Australian Cup: a chronology
The chase for the sport’s “Cup of Dreams” commenced in 1958 (with the exception of 1963 when the Cup was not held due to the MGRA relocating from the old North Melbourne track to Olympic Park).
From 1964 to 1995, the Australian Cup was synonymous with Olympic Park. But for two years (1996-97), the Cup was staged at Sandown Park due to the closure of Olympic Park because of the City Link freeway project and the MGRA’s subsequent search for a new home.
However, regardless of venue, the Australian Cup has always been the Australian Cup.
It is a race for champions… and only champions win it!
Obviously the 62nd Cup winner will join a compendium of greats – legends of the loam!
The MGRA’s blue ribbon sprint has been won by such exalted names as Rookie Rebel (1958), Worthing (1965), Benjamin John (1969), Ungwilla Lad (1975), Tangaloa (1980), Eaglehawk Star (1985), Ginger (1989), China Trip (1992 & 1993), Mancunian Girl (1994), Tenthill Doll (1996), Brett Lee (2001), Bogie Leigh (2004), Pure Octane (2005), Velocette (2009), 2011 Dyna Lachlan, 2016 Dyna Double One and 2017 Fanta Bale who are all indelibly inscribed on the Australian Cup honour roll.
Over 60 years, the Australian Cup has experienced a stakes spiral.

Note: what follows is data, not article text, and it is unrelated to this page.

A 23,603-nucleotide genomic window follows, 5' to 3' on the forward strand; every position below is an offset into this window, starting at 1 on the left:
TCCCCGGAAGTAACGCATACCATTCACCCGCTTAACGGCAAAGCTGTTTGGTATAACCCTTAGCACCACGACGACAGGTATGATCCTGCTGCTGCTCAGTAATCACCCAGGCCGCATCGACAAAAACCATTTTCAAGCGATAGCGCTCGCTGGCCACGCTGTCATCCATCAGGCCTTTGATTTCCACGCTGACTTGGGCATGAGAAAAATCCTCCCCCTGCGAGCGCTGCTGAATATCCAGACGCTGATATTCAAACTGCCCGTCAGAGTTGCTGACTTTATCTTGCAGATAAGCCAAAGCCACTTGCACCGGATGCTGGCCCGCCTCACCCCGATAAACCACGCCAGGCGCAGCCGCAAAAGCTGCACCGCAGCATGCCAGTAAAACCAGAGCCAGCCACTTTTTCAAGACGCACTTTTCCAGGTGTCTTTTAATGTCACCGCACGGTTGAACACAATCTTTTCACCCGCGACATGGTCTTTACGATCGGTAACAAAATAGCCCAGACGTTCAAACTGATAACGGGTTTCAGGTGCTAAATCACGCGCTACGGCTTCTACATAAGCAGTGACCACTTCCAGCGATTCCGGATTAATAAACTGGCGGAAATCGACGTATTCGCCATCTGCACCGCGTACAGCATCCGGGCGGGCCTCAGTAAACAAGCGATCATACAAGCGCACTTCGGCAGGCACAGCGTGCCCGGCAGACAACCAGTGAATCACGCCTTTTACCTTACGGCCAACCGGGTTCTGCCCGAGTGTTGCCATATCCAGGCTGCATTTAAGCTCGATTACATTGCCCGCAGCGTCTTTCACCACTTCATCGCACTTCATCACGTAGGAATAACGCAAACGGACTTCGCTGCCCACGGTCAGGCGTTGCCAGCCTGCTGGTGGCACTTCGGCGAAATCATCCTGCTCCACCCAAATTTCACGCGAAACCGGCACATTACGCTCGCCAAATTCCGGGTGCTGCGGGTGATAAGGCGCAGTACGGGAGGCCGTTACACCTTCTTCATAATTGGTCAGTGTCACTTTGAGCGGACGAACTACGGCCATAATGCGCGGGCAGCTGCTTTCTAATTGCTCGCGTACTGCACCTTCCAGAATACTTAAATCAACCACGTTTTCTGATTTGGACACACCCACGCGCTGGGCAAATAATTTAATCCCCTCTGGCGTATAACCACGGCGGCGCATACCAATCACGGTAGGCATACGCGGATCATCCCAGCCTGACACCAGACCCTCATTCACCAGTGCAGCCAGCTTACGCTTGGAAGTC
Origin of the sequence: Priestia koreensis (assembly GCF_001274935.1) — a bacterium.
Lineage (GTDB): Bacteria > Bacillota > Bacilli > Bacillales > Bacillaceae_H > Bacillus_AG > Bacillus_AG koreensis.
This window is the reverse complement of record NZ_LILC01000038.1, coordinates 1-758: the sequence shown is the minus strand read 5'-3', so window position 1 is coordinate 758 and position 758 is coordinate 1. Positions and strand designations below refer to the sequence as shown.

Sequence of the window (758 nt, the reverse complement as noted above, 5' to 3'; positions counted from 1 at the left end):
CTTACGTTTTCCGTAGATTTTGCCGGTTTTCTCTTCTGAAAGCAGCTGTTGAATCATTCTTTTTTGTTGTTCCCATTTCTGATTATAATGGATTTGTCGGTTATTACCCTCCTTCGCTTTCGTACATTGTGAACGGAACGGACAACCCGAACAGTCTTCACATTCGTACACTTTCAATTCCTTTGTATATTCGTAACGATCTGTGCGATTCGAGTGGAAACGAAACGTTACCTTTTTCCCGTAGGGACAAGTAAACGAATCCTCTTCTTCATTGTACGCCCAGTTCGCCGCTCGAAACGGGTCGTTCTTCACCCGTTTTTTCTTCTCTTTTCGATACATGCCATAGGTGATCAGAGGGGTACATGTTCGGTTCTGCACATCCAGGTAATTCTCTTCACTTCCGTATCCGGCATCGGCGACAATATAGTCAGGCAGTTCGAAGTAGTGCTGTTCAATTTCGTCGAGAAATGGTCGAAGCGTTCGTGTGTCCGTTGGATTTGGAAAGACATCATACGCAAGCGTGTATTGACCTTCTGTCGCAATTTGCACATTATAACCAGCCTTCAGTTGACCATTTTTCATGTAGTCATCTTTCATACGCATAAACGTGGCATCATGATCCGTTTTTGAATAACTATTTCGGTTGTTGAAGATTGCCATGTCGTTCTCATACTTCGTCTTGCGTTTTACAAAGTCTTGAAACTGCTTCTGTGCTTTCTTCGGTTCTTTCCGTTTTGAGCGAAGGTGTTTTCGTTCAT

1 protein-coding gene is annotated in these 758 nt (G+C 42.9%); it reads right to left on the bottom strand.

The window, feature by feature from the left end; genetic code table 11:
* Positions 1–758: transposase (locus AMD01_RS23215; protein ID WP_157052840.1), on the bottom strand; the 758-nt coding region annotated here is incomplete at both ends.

For instance, when Rookie Rebel (1/4F) took out the inaugural 1958 event – from the back mark of eight yards at North Melbourne (675yds) – his owner-trainer, Wally Hooper, landed an 800-pound ($1600) purse.
Other significant first prize money increases occurred in 1970 when The Smoother (7/4F) snared $10,000 for Norm Kay; 1974 when Kim’s Monaro (5/2) landed $20,000 for Bob Doak; 1979 when Boundless (6/1) took home $30,000 for the Lew-Fatt family; 1983 when Drop Of Wine (1/1Fav) grabbed $50,000 for John Hellingman; 1991 when Franklin Deano (11/4) won $65,000 for Ned Bryant; and 1996 when Tenthill Doll (1/2Fav) secured $100,000 for Harry Sarkis. However, the Cup winner’s purse decreased in 1994 ($50,000) and 1995 ($55,000)
But in 2006, South Australian sprint siren Miss Spicy ($28.80) – owned in Queensland by Sarah Pringle – took home $125,000 for Troy Murray.
Then in 2009 Velocette ($8.20) took home $150,000 for owner Ron McCullagh and trainer Graeme Bate and then in 2010 we again saw the first prize rise to $175,000 when won by Dyna Lachlan. Only to sky rocket in 2013 to the equal second highest prizemoney event with the Easter Egg a whopping $250,000 when won by another Dailly trainer star Spud Regis.
In 2015 the Cup provided a fairy tale win for popular Gippsland couple Gerry and Rose Kleeven, it had taken them 40 years to breed and race a Group 1 winner but Luca Neveelk held off all the fast finishers to win the Cup in 29.96 leading all the way from box four. A large number of family supporters were on hand to cheer home the winner. In fact, so loud were the post-race cheers that MC Rob Testa remarked, “This is undoubtedly one of the most popular winners in Australian Cup history.”
In 2016 Dyna Double One became just the third greyhound in world history to clock $1M in prize money by taking out $355,000 Group 1 Australian Cup, in what was his last race start it was a fitting end to a very decorated career, including the big race double after winning the 2015 Melbourne Cup.